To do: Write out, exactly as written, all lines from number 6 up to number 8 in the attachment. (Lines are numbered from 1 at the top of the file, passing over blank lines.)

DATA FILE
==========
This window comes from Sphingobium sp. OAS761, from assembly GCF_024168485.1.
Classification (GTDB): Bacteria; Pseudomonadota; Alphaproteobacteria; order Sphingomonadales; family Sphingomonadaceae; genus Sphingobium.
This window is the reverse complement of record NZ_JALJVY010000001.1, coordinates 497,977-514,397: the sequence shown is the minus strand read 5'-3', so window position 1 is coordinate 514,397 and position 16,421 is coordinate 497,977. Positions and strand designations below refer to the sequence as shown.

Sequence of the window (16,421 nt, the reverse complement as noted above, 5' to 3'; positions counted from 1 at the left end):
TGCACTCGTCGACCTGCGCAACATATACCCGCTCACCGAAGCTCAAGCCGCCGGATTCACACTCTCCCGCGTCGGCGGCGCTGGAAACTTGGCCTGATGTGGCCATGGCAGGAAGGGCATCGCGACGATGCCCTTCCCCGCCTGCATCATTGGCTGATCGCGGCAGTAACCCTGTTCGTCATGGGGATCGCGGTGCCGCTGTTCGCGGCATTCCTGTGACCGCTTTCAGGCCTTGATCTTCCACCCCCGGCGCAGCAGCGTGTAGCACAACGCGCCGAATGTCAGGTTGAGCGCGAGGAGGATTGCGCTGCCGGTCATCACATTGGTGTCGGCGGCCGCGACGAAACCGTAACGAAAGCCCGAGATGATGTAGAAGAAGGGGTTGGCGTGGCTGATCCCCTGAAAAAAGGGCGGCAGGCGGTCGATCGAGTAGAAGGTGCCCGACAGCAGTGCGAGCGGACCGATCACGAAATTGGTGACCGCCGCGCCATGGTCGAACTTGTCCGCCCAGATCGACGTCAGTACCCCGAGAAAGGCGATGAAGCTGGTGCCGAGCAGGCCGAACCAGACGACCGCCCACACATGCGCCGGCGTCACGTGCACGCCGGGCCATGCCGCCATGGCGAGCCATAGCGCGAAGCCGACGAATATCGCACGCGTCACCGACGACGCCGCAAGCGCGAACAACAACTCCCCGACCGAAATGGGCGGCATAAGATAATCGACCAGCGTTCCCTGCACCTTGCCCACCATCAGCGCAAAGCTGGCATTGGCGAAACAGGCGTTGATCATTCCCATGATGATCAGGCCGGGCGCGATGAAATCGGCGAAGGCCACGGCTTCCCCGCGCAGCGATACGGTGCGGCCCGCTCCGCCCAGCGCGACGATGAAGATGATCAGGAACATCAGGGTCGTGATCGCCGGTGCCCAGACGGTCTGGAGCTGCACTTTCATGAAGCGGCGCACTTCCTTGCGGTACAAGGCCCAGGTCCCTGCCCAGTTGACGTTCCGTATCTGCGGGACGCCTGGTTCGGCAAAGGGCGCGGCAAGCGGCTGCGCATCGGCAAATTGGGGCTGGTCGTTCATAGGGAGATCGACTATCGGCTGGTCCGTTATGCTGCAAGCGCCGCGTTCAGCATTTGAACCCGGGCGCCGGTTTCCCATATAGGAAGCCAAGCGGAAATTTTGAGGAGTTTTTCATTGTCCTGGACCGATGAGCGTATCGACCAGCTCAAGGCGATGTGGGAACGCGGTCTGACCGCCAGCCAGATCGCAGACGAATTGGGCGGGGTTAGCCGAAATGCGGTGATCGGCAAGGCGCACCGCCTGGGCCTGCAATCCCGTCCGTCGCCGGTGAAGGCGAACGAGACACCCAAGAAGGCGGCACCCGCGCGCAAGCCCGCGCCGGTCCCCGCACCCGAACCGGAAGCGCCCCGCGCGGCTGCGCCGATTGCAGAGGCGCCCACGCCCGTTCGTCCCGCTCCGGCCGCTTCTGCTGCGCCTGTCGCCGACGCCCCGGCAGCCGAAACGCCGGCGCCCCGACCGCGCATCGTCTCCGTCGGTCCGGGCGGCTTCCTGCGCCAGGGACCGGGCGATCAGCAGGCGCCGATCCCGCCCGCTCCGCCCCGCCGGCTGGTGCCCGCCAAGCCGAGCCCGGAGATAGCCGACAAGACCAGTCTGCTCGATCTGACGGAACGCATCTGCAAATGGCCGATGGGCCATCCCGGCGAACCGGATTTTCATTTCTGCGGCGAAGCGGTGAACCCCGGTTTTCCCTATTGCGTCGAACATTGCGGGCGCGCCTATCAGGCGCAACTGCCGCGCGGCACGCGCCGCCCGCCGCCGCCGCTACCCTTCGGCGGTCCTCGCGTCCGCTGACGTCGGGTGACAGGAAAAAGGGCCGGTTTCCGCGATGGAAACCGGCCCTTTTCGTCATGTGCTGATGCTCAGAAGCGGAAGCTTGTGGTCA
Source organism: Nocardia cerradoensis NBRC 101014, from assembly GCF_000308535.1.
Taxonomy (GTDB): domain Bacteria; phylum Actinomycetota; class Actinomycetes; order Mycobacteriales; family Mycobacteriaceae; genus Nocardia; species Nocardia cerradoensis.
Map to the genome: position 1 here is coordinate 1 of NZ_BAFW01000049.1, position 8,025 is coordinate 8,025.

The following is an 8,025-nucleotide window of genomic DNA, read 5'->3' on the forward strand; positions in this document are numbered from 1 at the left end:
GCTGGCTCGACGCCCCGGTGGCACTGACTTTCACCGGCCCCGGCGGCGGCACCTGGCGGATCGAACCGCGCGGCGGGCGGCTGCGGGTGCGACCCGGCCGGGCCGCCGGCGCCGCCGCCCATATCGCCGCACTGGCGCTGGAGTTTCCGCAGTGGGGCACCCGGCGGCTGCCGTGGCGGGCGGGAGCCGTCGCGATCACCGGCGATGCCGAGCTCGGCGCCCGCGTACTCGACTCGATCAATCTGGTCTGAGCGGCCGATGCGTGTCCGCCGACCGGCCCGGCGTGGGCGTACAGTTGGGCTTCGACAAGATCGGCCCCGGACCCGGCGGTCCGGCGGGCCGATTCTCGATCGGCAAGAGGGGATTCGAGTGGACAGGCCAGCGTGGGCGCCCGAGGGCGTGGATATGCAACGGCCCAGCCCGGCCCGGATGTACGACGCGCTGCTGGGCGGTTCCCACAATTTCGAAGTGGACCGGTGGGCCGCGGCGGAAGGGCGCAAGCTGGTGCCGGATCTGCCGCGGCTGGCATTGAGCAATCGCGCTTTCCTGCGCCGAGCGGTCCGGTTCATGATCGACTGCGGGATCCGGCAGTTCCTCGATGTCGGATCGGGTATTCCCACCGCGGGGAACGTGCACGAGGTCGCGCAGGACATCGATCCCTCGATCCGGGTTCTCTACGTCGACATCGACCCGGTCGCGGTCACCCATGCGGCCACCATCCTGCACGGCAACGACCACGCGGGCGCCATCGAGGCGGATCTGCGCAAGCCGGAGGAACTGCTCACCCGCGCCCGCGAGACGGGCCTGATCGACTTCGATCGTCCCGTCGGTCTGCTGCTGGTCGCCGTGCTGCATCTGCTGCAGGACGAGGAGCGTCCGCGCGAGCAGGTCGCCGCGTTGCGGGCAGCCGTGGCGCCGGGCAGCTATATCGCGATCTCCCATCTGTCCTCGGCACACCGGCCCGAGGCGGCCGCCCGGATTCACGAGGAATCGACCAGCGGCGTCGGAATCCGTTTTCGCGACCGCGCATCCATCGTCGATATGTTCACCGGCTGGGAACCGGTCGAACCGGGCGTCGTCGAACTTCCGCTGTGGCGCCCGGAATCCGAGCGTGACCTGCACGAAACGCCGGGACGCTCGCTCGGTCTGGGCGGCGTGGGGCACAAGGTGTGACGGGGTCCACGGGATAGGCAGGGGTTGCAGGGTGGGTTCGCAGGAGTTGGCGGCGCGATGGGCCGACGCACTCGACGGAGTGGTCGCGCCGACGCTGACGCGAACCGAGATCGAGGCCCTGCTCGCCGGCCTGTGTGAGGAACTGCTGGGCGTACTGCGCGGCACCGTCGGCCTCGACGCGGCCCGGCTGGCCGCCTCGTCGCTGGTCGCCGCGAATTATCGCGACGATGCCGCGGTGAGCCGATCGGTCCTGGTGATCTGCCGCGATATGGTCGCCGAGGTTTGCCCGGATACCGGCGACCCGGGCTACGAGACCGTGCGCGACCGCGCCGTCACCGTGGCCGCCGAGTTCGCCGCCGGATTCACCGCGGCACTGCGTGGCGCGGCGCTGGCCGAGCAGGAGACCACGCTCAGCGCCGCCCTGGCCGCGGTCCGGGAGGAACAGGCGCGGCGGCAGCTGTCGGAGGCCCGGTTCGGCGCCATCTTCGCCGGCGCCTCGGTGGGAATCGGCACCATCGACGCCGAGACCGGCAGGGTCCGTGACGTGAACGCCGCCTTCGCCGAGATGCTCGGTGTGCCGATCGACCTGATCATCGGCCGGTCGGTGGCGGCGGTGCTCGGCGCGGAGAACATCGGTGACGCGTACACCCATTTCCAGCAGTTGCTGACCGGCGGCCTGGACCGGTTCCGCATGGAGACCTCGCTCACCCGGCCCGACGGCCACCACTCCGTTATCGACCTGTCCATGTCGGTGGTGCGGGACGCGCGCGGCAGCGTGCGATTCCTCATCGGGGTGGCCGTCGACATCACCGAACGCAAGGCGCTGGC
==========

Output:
Source organism: Nocardia cerradoensis NBRC 101014, from assembly GCF_000308535.1.
Taxonomy (GTDB): domain Bacteria; phylum Actinomycetota; class Actinomycetes; order Mycobacteriales; family Mycobacteriaceae; genus Nocardia; species Nocardia cerradoensis.
Map to the genome: position 1 here is coordinate 1 of NZ_BAFW01000049.1, position 8,025 is coordinate 8,025.